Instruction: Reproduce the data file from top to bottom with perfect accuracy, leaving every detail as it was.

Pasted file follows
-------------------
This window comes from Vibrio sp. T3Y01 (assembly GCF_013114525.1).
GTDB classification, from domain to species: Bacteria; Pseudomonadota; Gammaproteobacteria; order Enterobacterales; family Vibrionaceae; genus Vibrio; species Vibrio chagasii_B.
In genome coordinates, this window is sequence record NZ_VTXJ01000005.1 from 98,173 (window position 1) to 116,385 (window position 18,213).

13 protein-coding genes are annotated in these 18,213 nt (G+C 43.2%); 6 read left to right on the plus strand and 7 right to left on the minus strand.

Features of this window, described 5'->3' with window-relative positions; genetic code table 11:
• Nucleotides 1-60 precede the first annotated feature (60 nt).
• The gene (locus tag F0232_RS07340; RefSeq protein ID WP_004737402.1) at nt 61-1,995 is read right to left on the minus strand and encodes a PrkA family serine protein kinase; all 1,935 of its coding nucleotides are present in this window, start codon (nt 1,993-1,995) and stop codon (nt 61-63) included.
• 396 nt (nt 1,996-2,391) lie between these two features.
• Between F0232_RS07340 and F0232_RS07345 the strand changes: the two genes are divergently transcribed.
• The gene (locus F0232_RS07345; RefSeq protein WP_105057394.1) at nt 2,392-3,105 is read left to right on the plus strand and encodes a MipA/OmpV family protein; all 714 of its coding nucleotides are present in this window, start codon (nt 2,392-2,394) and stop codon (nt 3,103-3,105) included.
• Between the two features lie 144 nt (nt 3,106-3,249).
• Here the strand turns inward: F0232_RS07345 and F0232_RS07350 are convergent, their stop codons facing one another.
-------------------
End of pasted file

This window comes from Vibrio sp. T3Y01 (assembly GCF_013114525.1).
GTDB classification, from domain to species: Bacteria; Pseudomonadota; Gammaproteobacteria; order Enterobacterales; family Vibrionaceae; genus Vibrio; species Vibrio chagasii_B.
In genome coordinates, this window is sequence record NZ_VTXJ01000005.1 from 98,173 (window position 1) to 116,385 (window position 18,213).

13 protein-coding genes are annotated in these 18,213 nt (G+C 43.2%); 6 read left to right on the plus strand and 7 right to left on the minus strand.

Features of this window, described 5'->3' with window-relative positions; genetic code table 11:
• Nucleotides 1-60 precede the first annotated feature (60 nt).
• The gene (locus tag F0232_RS07340; RefSeq protein ID WP_004737402.1) at nt 61-1,995 is read right to left on the minus strand and encodes a PrkA family serine protein kinase; all 1,935 of its coding nucleotides are present in this window, start codon (nt 1,993-1,995) and stop codon (nt 61-63) included.
• 396 nt (nt 1,996-2,391) lie between these two features.
• Between F0232_RS07340 and F0232_RS07345 the strand changes: the two genes are divergently transcribed.
• The gene (locus F0232_RS07345; RefSeq protein WP_105057394.1) at nt 2,392-3,105 is read left to right on the plus strand and encodes a MipA/OmpV family protein; all 714 of its coding nucleotides are present in this window, start codon (nt 2,392-2,394) and stop codon (nt 3,103-3,105) included.
• Between the two features lie 144 nt (nt 3,106-3,249).
• Here the strand turns inward: F0232_RS07345 and F0232_RS07350 are convergent, their stop codons facing one another.